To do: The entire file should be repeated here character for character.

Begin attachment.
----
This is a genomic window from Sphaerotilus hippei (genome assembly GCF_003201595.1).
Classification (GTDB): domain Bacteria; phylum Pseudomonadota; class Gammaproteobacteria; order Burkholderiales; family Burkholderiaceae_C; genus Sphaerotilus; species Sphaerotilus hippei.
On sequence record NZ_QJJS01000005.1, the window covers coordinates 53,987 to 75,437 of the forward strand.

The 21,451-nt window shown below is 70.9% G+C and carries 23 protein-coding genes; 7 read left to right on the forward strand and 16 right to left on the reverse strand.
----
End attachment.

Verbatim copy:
This is a genomic window from Sphaerotilus hippei (genome assembly GCF_003201595.1).
Classification (GTDB): domain Bacteria; phylum Pseudomonadota; class Gammaproteobacteria; order Burkholderiales; family Burkholderiaceae_C; genus Sphaerotilus; species Sphaerotilus hippei.
On sequence record NZ_QJJS01000005.1, the window covers coordinates 53,987 to 75,437 of the forward strand.

The 21,451-nt window shown below is 70.9% G+C and carries 23 protein-coding genes; 7 read left to right on the forward strand and 16 right to left on the reverse strand.